They sat against the wall with their cups, idly watching the others disport themselves, and all the while Chadbourne talked. She had been stage-struck, she confessed, ever since a term two years ago when her mother had taken her to New York on a sudden whim and put her into dramatic school while Lottie herself set about learning the rudiments of interior decorating.

“Mummy's awfully clever and quick, and she's not much affected by things, so she didn't expect me to be too much impressed,” explained Chadbourne. “But I was. Goodness knows the teachers didn't encourage me to go on trying to act. I haven't got the voice for it for one thing—or any talent, for another. But there's something fascinating about it and I can't quite give up. You know? Only I used to think there'd never be a chance to play around with the stage as long as Mummy's had her heart set on running the firm here. It isn't as if any decent professional productions came here. In New York I saw everything going. It was fabulous.”

“Yes,” said Francie in a dim, faraway tone, “it was wonderful.”

Both girls sighed deeply and were silent for a little.

“Of course there's television, but it isn't the same,” said Chadbourne. “I don't know … I don't know if I could have stood it if Bruce Munson hadn't come along just when I was going crazy; honestly, he knows a lot about the stage, and to tell you the truth the new club was really his idea. I'd never have had the nerve.”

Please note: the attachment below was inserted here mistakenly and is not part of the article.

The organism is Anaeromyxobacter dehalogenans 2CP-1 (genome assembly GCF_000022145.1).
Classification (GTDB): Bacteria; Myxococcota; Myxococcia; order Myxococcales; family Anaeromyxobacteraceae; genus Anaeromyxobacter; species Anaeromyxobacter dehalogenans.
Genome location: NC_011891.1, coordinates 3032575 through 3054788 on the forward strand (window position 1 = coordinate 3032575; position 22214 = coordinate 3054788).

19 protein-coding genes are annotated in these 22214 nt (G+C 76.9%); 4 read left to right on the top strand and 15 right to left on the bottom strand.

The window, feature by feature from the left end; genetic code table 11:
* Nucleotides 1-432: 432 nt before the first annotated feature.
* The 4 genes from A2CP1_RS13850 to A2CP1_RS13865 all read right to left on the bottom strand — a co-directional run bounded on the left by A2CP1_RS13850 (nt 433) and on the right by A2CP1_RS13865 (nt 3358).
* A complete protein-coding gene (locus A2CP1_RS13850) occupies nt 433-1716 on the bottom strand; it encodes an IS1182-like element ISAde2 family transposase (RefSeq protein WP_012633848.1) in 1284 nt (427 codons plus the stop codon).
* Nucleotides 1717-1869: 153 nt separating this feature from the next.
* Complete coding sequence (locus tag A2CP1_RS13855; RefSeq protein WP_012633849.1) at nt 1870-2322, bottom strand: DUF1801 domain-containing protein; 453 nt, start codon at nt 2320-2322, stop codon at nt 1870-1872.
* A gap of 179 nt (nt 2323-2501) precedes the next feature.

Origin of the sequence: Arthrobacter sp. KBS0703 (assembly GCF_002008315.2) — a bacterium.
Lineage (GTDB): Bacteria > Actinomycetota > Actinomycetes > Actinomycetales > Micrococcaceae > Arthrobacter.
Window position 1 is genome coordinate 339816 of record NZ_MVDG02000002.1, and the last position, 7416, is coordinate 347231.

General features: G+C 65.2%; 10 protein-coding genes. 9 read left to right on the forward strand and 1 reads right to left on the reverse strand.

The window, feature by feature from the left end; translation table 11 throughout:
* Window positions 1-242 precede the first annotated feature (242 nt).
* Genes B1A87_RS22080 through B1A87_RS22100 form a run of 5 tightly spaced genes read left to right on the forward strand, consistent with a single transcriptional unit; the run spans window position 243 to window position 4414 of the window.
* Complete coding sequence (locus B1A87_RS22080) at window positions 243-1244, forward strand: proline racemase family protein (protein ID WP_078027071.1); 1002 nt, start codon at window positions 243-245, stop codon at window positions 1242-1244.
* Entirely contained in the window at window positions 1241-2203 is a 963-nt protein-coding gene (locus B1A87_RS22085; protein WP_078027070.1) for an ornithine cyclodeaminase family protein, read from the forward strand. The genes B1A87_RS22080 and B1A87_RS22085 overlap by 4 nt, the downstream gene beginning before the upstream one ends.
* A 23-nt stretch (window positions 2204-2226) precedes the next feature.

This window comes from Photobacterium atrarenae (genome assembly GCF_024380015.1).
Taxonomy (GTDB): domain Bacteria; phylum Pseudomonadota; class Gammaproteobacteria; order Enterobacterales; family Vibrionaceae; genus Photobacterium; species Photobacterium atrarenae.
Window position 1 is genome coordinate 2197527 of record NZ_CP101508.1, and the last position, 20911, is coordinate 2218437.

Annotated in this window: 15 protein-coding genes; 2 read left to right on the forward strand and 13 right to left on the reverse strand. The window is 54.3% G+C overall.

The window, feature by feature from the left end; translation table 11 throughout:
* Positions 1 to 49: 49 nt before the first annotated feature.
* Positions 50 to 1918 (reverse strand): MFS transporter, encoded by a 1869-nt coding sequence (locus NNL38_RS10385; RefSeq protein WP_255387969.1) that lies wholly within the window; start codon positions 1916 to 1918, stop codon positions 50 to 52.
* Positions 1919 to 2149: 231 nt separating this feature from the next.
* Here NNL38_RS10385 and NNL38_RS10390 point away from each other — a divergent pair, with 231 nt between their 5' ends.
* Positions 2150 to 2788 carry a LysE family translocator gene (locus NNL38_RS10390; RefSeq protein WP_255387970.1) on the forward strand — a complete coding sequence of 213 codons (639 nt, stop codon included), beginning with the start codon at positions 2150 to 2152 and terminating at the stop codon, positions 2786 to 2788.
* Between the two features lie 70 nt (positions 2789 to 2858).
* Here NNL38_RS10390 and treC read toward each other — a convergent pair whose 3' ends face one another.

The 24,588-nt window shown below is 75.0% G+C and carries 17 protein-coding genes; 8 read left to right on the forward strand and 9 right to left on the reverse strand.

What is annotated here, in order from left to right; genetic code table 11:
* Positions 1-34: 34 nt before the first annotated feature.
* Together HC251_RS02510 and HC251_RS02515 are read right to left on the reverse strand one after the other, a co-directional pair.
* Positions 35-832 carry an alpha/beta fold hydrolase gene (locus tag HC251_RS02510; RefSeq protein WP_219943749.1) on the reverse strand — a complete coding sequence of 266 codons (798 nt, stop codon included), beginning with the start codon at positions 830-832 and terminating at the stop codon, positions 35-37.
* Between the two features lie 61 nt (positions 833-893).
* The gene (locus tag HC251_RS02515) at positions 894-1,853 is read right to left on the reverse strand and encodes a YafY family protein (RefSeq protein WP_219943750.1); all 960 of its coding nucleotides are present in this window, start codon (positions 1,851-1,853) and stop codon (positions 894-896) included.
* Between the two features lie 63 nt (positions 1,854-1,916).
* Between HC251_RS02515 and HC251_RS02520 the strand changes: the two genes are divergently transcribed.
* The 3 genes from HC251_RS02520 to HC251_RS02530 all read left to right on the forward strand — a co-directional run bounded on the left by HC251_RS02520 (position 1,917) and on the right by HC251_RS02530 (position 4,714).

She talked about Bruce at considerable length; how clever he was, and how well he knew the East—“He comes from New England, you know”—and how much Mummy was beginning to depend on his judgment in the shop. Her eyes glowed while she talked and she looked more alive than Francie would have believed possible, but it was a question whether she was excited over Lucky Munson personally or just over the things he represented—the world of New York and Broadway and everything that Jefferson wasn't.

“Goodness!” said Francie as her eyes fell on her wrist watch. “I've really got to go. Aunt Norah will be sending out the State Patrol if I don't get home, especially as I said I'd be back early. I thought your meeting would last only an hour or so.”

Chadbourne stood up with her. “You want somebody to call up and say you're on the way?” she asked.

“No thanks, that's not necessary, but I'll have to run.”

BOOK: Francie Comes Home